The first black President. That ain't no small thang.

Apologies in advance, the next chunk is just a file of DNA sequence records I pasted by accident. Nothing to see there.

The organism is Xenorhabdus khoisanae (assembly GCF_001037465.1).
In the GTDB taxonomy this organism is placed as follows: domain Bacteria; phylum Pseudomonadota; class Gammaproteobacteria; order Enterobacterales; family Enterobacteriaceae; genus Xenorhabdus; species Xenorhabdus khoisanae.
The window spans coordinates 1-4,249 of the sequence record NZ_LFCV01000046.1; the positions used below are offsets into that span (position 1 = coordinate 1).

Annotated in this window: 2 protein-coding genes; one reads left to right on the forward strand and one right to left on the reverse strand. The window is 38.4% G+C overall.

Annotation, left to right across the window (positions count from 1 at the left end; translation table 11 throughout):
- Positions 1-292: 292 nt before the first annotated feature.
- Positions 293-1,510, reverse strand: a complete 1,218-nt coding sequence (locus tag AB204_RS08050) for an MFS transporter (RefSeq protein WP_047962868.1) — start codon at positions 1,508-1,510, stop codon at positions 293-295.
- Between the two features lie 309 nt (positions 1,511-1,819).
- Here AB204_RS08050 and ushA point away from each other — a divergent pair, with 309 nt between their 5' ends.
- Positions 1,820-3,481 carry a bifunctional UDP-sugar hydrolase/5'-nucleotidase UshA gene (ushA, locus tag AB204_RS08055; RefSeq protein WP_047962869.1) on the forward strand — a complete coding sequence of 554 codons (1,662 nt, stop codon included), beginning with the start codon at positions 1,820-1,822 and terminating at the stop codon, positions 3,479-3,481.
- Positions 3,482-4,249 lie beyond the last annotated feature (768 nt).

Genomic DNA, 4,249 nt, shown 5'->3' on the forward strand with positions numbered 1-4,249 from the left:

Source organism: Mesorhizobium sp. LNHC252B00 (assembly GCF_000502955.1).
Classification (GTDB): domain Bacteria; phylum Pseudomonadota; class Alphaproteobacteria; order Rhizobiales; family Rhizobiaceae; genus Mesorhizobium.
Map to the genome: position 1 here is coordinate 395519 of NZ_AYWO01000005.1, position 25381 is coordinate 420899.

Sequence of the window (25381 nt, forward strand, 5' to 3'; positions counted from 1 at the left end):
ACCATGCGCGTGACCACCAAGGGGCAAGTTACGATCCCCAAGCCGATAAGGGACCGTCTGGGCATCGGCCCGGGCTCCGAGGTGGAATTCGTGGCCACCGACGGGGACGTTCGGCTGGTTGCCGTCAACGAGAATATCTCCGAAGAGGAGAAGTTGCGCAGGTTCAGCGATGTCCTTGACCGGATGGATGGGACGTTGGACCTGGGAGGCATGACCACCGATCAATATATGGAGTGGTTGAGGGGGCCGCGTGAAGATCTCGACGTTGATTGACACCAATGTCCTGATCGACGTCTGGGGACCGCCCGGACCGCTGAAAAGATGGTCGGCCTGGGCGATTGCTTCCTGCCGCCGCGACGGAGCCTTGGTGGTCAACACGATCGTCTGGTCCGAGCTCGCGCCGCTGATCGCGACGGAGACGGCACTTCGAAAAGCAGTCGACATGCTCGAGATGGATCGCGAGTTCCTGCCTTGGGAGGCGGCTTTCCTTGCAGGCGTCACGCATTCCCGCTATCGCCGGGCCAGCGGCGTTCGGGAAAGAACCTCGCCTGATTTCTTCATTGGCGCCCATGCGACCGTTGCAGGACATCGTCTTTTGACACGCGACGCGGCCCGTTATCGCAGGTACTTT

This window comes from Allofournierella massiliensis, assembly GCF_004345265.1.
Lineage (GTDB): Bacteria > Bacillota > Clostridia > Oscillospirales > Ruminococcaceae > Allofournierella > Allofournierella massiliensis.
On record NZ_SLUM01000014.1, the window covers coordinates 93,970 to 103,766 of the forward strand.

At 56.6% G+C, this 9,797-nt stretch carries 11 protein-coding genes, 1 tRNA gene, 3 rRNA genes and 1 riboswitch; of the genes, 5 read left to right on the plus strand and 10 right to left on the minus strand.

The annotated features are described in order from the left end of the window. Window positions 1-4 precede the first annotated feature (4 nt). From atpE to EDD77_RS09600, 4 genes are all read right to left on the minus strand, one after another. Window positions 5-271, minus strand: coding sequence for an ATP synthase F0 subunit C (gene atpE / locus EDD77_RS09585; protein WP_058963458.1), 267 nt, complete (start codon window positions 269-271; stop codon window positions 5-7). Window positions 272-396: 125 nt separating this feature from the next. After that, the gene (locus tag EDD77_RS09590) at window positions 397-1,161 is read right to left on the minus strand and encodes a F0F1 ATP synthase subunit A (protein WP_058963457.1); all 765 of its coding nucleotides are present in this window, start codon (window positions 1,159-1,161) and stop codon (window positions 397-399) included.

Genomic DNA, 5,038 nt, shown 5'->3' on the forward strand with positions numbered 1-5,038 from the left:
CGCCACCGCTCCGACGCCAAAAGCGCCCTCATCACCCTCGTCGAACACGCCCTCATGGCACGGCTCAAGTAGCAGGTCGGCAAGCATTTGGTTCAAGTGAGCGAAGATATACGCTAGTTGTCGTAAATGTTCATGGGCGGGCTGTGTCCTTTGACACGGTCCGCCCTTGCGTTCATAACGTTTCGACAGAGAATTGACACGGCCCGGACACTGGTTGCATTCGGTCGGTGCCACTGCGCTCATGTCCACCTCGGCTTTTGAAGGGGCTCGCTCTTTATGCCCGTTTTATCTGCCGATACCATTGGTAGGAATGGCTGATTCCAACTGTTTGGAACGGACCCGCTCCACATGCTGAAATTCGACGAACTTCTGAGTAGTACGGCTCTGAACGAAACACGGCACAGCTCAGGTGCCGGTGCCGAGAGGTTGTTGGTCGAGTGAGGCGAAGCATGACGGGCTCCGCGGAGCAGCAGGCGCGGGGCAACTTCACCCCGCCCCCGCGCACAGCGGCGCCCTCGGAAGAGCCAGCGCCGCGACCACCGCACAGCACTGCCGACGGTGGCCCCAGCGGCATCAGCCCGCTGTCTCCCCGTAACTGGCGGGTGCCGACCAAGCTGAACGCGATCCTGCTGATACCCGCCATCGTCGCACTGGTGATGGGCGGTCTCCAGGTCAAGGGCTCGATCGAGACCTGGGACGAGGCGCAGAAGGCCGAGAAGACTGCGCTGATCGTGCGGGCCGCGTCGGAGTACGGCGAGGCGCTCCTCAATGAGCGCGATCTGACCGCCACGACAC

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alphaflyer: ralfmaximus: My dad was a straight-ticket Democrat, gave money to the ACLU, and left the Catholic church when his local parish prioritized a new, bigger church over hungry parishioners. He was VERY liberal.  He voted for Al Gore in 2000. In 2004 (when he was 75yo) an injury forced him to spend time at an assisted living facility for rehab. The TVs there were all tuned to Fox News. All it took was six months. Upon his release that’s all he watched. He obsessed over Fox. Became convinced liberals were out to destroy HIS America. From 2004 onwards I watched my liberal dad – the guy who imbued me with my beliefs and values – decline into a ranting, angry, hateful person.  He almost died alone because I told him I simply could NOT stand to hear any more about how Obama was ruining the country. He relented, and I said goodbye to him in 2011 at his hospice, only because we agreed not to discuss “politics”. Fox News is pure 100% brainwashing. I’ve seen it up close, and it is evil. Thanks, Ronald Reagan, for abolishing the Fairness Doctrine for broadcasters.  If you’re looking for the innocuous-looking beginning of all this crap, that’s where you find it: in 1987. : alphaflyer: ralfmaximus: My dad was a straight-ticket Democrat, gave money to the ACLU, and left the Catholic church when his local parish prioritized a new, bigger church over hungry parishioners. He was VERY liberal.  He voted for Al Gore in 2000. In 2004 (when he was 75yo) an injury forced him to spend time at an assisted living facility for rehab. The TVs there were all tuned to Fox News. All it took was six months. Upon his release that’s all he watched. He obsessed over Fox. Became convinced liberals were out to destroy HIS America. From 2004 onwards I watched my liberal dad – the guy who imbued me with my beliefs and values – decline into a ranting, angry, hateful person.  He almost died alone because I told him I simply could NOT stand to hear any more about how Obama was ruining the country. He relented, and I said goodbye to him in 2011 at his hospice, only because we agreed not to discuss “politics”. Fox News is pure 100% brainwashing. I’ve seen it up close, and it is evil. Thanks, Ronald Reagan, for abolishing the Fairness Doctrine for broadcasters.  If you’re looking for the innocuous-looking beginning of all this crap, that’s where you find it: in 1987.